The traceability credentials of British seafood supply chains are set to be boosted by a new scheme to improve standards and transparency at UK fishing auctions and ports.
Seafish and ports representative body the British Ports Association (BPA) are developing plans to create a Responsible Fishing Port Standard, which they hope will “provide assurance to seafood sellers and buyers that all certified or engaged fishing ports and auctions are acting in a responsible manner with the seafood landed and sold through the market”.
Fishermen wanted the fish they land to be “treated in the right way at port” and here was a growing need for transparency across the full seafood chain, with ports and auctions identified as areas that would benefit from guidance on industry-accepted best practice, said Seafish.
There are numerous legislative, environmental and operational procedures required of BPA members “but at the moment it’s up to each port to interpret those themselves, which could lead to inconsistencies”, said a spokeswoman for Seafish. “This is seen as an opportunity to harmonise operations and boost the reputation of the sector.”
BPA fishing ports group chairman Martyn Boyers, who is also CEO of Grimsby Fish Market, added: “The aim of the standard is to provide fishing ports and auctions around the UK with consistent guidance on the regulatory and environmental issues that affect the whole industry, and improve standards. Many of the ports in the UK operate individually and we believe a new standard will bring some uniformity and structure to their individual operations.”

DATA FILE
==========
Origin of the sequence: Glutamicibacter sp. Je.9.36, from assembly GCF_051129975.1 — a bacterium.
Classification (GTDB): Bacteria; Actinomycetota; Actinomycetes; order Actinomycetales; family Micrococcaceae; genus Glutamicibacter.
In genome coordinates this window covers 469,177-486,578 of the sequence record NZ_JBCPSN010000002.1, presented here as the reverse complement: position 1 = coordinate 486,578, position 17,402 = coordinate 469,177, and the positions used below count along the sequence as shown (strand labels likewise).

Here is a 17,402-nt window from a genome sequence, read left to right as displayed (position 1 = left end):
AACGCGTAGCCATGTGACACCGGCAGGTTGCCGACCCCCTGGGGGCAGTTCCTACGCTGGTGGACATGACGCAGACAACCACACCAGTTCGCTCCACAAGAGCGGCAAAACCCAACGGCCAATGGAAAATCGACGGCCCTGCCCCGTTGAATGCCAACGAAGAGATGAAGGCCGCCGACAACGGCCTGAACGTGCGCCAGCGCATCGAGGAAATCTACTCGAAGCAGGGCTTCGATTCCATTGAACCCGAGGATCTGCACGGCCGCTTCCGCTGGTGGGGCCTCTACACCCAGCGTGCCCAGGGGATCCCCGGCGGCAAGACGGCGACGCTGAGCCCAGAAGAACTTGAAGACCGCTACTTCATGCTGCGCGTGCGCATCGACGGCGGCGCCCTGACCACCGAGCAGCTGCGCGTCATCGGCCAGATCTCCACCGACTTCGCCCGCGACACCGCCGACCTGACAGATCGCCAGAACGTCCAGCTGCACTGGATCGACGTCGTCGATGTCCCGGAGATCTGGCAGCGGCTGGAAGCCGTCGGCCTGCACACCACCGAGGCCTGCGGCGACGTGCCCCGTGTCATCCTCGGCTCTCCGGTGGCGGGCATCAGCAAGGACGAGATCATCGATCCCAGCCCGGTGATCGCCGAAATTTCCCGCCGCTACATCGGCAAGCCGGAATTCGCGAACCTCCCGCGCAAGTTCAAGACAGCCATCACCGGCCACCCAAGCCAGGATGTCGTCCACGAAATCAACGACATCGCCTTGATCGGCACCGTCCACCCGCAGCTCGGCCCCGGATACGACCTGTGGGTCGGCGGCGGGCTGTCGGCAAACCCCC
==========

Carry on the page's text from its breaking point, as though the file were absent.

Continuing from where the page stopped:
The new standard will complement Seafish’s Responsible Fishing Scheme (RFS), which certifies fishing vessels in areas such as crew welfare and best practice in catching methods and is in the process of being rolled out across the UK fishing fleet.
The port standard should bridge the traceability gap between fish being landed and processed, and would boost the reputation of the sector, said Seafish technical director Tom Pickerell.
“As part of the scoping project, we will continue to work closely with the ports and supply chain to develop a set of objectives that this standard will achieve, and establish how it will complement the existing RFS to develop confidence in the auctions and fish markets for buyers and sellers.”
The BPA’s fishing ports group will further discuss proposals for the scheme in October.